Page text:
‘RT frustrates Washington by providing Americans with facts to make informed decisions’ – VA senator
Washington is afraid of losing control over the information flow that reaches the American public, and the US intelligence report bashes RT because all facts, allegedly conveyed by the Kremlin, were accurate, Virginia Senator Richard Black told RT.
RT: What is your take on the RT bashing in the report. Do you think it's justified to call a media platform a tool of the government without any solid proof?
Richard Black: The challenge that the intelligence agencies have had is principally focused on Syria. RT news has been the only credible mainstream media dealing with the Syrian conflict. The rest, the American mainstream media, the British mainstream media have almost uniformly presented fake news repeatedly.
I think they are very troubled that all of a sudden here is the news agency that presents accurate facts to people. And it has had an effect. And I think that is their big concern. That they are no longer being able to totally control the information that flows to the American public.
RT: The media has already reacted to the release. It took little to no time to point the finger, did it?
RB: No, it did not. And it is interesting that there was a comment in the report that said no single intercept was a smoking gun that Russia meant to benefit Trump.
I have no doubt that President Putin was quite pleased when Trump won because Hillary Clinton was extraordinary bellicose. It was clear she was willing to walk military force up to the line and risk a nuclear war.
The fact that now we have Trump who is willing to mend relations all of the sudden… This is important for Russia because they need to know what is going to come, what the outcome of the election will be, because if Trump wins they can spend more money on roads, and schools, and healthcare.
If Hillary won, they would have to massively shift to defense, to national defense, to improving nuclear weapons and things of that sort. So it is important. There is no question all countries try to penetrate and find out what is going on the other side.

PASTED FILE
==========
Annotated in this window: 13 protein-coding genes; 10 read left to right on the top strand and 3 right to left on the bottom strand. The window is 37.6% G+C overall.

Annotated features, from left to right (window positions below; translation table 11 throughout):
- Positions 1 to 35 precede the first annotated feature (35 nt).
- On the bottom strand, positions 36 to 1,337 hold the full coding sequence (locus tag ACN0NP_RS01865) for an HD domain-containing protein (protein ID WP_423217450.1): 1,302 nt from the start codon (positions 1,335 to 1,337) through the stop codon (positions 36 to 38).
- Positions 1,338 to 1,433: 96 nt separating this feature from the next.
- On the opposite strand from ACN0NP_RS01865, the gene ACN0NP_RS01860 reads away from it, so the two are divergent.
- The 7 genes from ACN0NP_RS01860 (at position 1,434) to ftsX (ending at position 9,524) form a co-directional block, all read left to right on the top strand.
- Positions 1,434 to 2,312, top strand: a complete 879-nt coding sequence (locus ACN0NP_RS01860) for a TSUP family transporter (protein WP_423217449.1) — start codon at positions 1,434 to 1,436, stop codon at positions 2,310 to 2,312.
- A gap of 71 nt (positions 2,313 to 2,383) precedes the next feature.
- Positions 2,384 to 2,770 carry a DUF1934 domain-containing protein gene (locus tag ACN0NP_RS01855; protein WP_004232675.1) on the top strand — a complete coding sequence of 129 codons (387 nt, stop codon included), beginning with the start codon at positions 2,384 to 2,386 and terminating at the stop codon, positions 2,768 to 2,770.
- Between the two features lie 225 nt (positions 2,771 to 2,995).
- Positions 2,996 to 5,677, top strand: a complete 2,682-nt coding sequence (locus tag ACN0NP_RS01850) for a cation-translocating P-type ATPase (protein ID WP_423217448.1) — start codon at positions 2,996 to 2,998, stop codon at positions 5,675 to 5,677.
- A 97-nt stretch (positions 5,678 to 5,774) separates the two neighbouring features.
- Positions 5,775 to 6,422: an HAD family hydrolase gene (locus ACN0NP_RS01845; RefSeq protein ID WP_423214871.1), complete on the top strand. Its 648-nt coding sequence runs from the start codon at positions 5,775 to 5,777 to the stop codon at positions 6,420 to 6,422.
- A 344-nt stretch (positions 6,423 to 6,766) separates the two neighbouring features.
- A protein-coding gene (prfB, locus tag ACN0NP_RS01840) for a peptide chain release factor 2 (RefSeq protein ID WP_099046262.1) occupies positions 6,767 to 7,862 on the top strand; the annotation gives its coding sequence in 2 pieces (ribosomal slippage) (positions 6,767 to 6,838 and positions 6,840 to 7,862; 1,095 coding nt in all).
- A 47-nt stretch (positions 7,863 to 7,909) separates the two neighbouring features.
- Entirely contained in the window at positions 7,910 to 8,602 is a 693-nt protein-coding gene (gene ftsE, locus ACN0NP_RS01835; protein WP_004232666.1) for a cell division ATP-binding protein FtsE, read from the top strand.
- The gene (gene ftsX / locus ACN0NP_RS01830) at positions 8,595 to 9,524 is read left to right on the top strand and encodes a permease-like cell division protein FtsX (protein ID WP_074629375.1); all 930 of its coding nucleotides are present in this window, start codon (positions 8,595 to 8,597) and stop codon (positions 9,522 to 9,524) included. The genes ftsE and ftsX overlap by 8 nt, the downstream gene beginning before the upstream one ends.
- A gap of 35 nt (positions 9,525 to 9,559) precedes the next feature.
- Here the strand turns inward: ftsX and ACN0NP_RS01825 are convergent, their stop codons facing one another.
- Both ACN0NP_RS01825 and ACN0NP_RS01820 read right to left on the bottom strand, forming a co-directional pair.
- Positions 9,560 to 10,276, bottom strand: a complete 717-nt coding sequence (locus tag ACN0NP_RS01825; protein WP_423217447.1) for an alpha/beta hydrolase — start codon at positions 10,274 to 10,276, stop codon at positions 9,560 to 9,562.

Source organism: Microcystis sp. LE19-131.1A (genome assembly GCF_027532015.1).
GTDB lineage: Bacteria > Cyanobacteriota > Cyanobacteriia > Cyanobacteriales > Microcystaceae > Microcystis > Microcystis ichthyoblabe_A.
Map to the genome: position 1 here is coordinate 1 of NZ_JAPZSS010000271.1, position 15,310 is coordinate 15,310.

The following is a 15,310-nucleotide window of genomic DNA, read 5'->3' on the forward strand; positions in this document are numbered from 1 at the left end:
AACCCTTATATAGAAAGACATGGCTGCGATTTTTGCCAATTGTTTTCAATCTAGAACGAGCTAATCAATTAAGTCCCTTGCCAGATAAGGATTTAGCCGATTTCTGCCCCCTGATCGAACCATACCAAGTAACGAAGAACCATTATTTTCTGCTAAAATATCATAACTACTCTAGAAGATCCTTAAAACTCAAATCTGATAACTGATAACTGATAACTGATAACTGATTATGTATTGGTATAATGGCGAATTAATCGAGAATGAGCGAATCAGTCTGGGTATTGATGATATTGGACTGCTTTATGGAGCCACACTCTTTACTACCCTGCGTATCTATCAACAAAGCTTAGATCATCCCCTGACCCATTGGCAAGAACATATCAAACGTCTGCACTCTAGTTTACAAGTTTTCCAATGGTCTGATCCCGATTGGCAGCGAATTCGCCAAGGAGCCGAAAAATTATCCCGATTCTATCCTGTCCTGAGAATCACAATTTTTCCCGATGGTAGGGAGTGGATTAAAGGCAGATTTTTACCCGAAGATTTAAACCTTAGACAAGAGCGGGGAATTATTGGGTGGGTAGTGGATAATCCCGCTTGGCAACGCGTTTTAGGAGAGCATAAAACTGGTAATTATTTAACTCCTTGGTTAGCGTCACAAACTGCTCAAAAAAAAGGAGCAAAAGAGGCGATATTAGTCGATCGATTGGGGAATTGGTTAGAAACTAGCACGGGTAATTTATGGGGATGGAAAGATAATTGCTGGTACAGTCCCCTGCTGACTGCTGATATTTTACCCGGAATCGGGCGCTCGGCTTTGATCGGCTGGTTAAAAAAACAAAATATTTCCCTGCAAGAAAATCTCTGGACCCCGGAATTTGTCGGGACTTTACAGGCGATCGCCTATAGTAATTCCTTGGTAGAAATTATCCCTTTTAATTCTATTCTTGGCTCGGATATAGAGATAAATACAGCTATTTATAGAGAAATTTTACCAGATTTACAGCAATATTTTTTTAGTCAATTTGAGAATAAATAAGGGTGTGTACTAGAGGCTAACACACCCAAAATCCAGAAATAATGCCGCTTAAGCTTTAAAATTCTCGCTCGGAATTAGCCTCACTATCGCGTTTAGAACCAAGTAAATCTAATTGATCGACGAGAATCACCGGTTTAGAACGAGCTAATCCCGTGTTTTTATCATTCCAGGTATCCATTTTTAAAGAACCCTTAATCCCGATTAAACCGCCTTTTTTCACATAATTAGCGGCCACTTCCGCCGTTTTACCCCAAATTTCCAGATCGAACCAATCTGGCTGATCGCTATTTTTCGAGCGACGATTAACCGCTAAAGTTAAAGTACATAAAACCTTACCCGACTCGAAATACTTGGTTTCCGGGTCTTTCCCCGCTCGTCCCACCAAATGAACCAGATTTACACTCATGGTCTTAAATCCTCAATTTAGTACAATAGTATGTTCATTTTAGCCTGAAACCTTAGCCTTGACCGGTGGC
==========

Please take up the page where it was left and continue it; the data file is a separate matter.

What really bothered Hillary Clinton is some of the information which was disclosed. For example the fact that there was corruption in the debates which are enormously important in the elections. And she was given advance notice of the questions. Trump was not given advance notice of the questions. This was embarrassing to her and embarrassing to the Democrats. And they did not like the fact.
I don't think there has been any allegation and anything that might have come through Russian channels was false. It is simply frustration that accurate information reached the American people and they were able to make decisions based on it.
RT: Citing their sources, the report claims it has “high level of confidence,” yet it shouldn’t be taken as a fact. What’s your take on this?
RB: Well, I think Donald Trump pointed out that they had a very high level of confidence that Iraq had weapons of mass destruction. Later on, President Bush was forced to state publicly on national television that we were wrong, that there were no weapons of mass destruction in Iraq.
So high level of confidence, you know, means that ‘yeah, it probably happened’, but it does not mean that it did happen. And they had admitted – there is no single intercept that was a smoking gun, in other words, there was no absolute proof.
And in fact, it troubled me, that they relied on the fact that they detected that the inner circle in Russia was very pleased that Trump was elected president.
Well, I was very pleased that Trump was elected president, so I’m not sure, am I guilty of hacking because of that? I find that to be no proof whatsoever. And it is troubling that an intelligence agency would rely on that as proof.
RT: With such little evidence, how are people expected to take this report seriously?
RB: I do not know enough about the report. But I think the key things are: it had no impact whatsoever on the election; nothing false was put out if anything was put out.
And you know, to me the fact that nations try to spy on other nations, to know what is going on. This has been going on for thousands of years, nothing new. And it will be going on thousands of years from now. So to me, this is kind of a non-story. It is hyped up by the Obama administration.
And also you are starting to see some collision between Trump and the intelligence agencies. The intelligence agencies have been almost a government unto themselves. And I think for the first time they are seeing that perhaps they are going to have a president who is going to question what they are doing a little bit more thoroughly.
I think it is always a healthy thing. I'm not saying that anything that they do is bad or incompetent. Clearly, they are a bloated organization. Many, many, many facets to the intelligence departments in Washington. They need to slim them down severely I think. That will probably make them more efficient and they'll come out with better products.
But in any event, I think Trump has put it really well. He said, 'this is over, we need to move on to other things.' And the other thing we need to move on to – it is absolutely vital – to word peace, that we begin to forge a good relationship with Russia.
We need to back away from a possible nuclear war. We have been moving closer and closer to the limits. It is not worth it and I think president-elect Trump understands this and I think he is going to forge a much more powerful relationship between the two countries.
The statements, views and opinions expressed in this column are solely those of the author and do not necessarily represent those of RT.